Shortbread is one of the items I enjoy baking the most at Clara’s Café. I find it lends itself to many occasions just by changing the shape, or how it’s decorated.
However traditionally it has 3 set shapes – those being Fingers, petticoat tails and rounds. Today there are many variations of the original recipe. Denmark, Ireland and Sweden all have their own versions.
The first written recipe for Shortbread was scribed in 1736 by a Scottish woman called Mrs McLintock. However, centuries before this in the 12th-century people would use leftover bread dough mixed with sugar and spices, baking it twice (which is what the word biscuit means) until it was a hard rusk. Today we wouldn’t recognise it as the sweet crumbly biscuit enjoyed by many.
Over the years, this original recipe has evolved by dropping the yeast and replacing it with butter, then yet more butter (by the French-inspired chefs in Mary Queen of Scots’ Kitchens) until we have something nearer the recipe we use today with just the three ingredients of one part sugar, two parts butter and three parts flour. In 1921 the British Government legislated that a product called shortbread must contain at least 51% butter. Outside of the UK, this isn’t the case and Shortcake often uses vegetable fat instead.
So where does the name shortbread come from? The word short means crumbly when applied in baking terms and has been since medieval times. The excessive amount of butter used in the recipe stops the gluten in the flour forming into strips which keeps the crumbly texture and can make it difficult to work with.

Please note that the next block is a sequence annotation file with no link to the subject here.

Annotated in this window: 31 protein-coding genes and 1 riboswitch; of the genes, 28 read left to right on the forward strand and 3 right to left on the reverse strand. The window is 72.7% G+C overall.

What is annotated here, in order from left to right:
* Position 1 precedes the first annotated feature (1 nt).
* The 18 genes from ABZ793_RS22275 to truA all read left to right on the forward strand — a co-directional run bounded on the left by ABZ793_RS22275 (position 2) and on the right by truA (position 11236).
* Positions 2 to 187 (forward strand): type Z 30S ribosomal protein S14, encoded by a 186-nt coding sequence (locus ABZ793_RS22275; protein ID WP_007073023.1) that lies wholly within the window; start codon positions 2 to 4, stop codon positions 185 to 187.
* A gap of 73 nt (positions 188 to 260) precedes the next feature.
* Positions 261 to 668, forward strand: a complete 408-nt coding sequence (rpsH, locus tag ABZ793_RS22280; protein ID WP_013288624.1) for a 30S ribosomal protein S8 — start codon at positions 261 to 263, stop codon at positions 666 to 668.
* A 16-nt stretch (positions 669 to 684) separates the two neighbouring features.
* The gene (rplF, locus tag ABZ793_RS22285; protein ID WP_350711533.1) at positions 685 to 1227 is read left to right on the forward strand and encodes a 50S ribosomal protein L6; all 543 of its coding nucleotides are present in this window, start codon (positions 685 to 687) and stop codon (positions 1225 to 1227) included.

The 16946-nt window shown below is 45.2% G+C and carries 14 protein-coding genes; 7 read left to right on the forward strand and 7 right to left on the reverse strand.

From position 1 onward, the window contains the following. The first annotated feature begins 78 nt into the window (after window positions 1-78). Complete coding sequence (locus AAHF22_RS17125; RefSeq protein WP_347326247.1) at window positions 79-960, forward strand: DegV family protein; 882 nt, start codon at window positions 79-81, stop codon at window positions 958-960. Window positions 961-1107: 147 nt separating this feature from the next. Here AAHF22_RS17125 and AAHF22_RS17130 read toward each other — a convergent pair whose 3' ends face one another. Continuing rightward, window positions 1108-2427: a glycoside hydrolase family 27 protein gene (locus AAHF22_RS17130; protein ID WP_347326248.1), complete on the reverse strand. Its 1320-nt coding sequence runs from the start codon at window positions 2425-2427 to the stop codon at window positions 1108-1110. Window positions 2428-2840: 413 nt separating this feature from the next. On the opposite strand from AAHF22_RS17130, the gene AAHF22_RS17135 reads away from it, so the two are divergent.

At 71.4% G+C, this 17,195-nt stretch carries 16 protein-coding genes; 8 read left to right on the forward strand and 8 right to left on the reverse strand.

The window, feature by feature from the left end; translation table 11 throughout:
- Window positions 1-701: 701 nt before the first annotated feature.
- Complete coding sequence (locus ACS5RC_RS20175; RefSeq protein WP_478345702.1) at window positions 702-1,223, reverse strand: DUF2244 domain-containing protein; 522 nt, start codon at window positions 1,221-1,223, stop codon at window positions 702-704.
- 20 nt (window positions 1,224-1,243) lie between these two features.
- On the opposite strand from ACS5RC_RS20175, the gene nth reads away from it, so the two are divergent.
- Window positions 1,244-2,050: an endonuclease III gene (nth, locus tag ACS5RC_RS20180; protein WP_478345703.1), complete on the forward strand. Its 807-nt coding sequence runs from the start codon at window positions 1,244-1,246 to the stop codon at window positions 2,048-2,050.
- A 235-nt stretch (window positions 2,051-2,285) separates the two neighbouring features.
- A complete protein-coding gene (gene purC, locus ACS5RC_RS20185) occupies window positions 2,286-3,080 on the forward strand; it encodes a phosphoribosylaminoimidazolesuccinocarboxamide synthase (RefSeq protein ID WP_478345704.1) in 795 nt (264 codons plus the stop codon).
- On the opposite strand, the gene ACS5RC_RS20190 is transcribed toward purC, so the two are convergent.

There are various stories of how the petticoat tail came to have its name that dates back to the 16th century. Here are two possible examples of where Petticoat tails come from.
In ancient times tribal scots men would mark the winter solstice with bonfires to encourage the return of the sun and light. It was a Pagan ritual. Large round cakes were made with notched edges. These are thought to represent the sun’s rays. This could have developed over time into the wheels of shortbread that are known as Petticoat tails today.
Also more commonly, it’s thought that the term Petticoat tails come from Mary Queen of Scots who, having been brought up in France, had a love for Petite Gautelles (little cakes) which were small, thin and crisp triangle-shaped biscuits. Similarly, it could derive from the word talli meaning pattern. The Triangle shape is taken from the style of petticoat making at the time, where the triangles of fabric cut from cloth would be sewn together to form the full gored petticoats of the ladies of the court.
Who really knows?
What we do know is that as butter was expensive. Shortbread treats were normally reserved for special occasions such as Christmas, new year and weddings. In Shetland, it was a tradition to break a decorated shortbread over the head of a newlywed bride as she entered her new house. This was meant to bring luck and prosperity to the family. If the shortbread crumbled its meant the marriage would be fruitful, I suppose that could depend on who cooks it!.
At some point in history, the Scottish Association of bakers managed to persuade the Scottish parliament that Shortbread wasn’t a biscuit at all and that it was instead a speciality item of flour confectionery, therefore, avoiding paying the tax due. This is still the case today!
Shortbread is so loved by our nation that it has its own national Shortbread day! That day is on the 6th of January!
Researched and written by Andrea Nickells.